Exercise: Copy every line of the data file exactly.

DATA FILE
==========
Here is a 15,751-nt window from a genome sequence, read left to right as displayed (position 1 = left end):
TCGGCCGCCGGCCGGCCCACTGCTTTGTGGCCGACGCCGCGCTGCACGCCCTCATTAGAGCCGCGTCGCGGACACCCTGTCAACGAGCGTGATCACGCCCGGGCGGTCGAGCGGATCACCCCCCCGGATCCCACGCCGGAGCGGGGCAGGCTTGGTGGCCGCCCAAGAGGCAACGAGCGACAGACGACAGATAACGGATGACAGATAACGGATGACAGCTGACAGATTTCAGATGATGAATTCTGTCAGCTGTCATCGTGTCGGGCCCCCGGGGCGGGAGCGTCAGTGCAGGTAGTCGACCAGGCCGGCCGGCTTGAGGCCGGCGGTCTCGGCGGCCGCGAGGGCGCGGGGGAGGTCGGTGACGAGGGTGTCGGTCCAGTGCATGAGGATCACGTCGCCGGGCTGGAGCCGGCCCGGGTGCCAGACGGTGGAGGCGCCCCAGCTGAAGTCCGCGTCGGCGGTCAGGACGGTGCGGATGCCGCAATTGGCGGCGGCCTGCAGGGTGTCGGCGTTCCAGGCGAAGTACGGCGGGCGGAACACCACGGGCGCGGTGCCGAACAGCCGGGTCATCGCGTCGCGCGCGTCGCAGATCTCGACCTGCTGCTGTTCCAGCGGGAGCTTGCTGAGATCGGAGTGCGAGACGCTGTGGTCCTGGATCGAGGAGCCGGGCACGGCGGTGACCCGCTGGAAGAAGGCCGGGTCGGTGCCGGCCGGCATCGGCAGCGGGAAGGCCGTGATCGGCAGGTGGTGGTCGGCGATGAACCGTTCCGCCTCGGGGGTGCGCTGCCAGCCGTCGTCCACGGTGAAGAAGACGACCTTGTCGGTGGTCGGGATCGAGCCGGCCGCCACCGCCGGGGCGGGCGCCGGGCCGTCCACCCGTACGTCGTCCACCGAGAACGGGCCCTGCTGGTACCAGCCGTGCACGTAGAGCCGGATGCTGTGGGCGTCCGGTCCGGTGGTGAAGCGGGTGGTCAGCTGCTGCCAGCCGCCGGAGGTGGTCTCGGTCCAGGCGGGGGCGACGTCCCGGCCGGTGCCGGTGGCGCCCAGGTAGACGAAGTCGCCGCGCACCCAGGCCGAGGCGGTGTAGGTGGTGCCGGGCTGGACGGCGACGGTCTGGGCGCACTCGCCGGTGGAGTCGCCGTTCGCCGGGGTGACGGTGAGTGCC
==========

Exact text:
Here is a 15,751-nt window from a genome sequence, read left to right as displayed (position 1 = left end):
TCGGCCGCCGGCCGGCCCACTGCTTTGTGGCCGACGCCGCGCTGCACGCCCTCATTAGAGCCGCGTCGCGGACACCCTGTCAACGAGCGTGATCACGCCCGGGCGGTCGAGCGGATCACCCCCCCGGATCCCACGCCGGAGCGGGGCAGGCTTGGTGGCCGCCCAAGAGGCAACGAGCGACAGACGACAGATAACGGATGACAGATAACGGATGACAGCTGACAGATTTCAGATGATGAATTCTGTCAGCTGTCATCGTGTCGGGCCCCCGGGGCGGGAGCGTCAGTGCAGGTAGTCGACCAGGCCGGCCGGCTTGAGGCCGGCGGTCTCGGCGGCCGCGAGGGCGCGGGGGAGGTCGGTGACGAGGGTGTCGGTCCAGTGCATGAGGATCACGTCGCCGGGCTGGAGCCGGCCCGGGTGCCAGACGGTGGAGGCGCCCCAGCTGAAGTCCGCGTCGGCGGTCAGGACGGTGCGGATGCCGCAATTGGCGGCGGCCTGCAGGGTGTCGGCGTTCCAGGCGAAGTACGGCGGGCGGAACACCACGGGCGCGGTGCCGAACAGCCGGGTCATCGCGTCGCGCGCGTCGCAGATCTCGACCTGCTGCTGTTCCAGCGGGAGCTTGCTGAGATCGGAGTGCGAGACGCTGTGGTCCTGGATCGAGGAGCCGGGCACGGCGGTGACCCGCTGGAAGAAGGCCGGGTCGGTGCCGGCCGGCATCGGCAGCGGGAAGGCCGTGATCGGCAGGTGGTGGTCGGCGATGAACCGTTCCGCCTCGGGGGTGCGCTGCCAGCCGTCGTCCACGGTGAAGAAGACGACCTTGTCGGTGGTCGGGATCGAGCCGGCCGCCACCGCCGGGGCGGGCGCCGGGCCGTCCACCCGTACGTCGTCCACCGAGAACGGGCCCTGCTGGTACCAGCCGTGCACGTAGAGCCGGATGCTGTGGGCGTCCGGTCCGGTGGTGAAGCGGGTGGTCAGCTGCTGCCAGCCGCCGGAGGTGGTCTCGGTCCAGGCGGGGGCGACGTCCCGGCCGGTGCCGGTGGCGCCCAGGTAGACGAAGTCGCCGCGCACCCAGGCCGAGGCGGTGTAGGTGGTGCCGGGCTGGACGGCGACGGTCTGGGCGCACTCGCCGGTGGAGTCGCCGTTCGCCGGGGTGACGGTGAGTGCC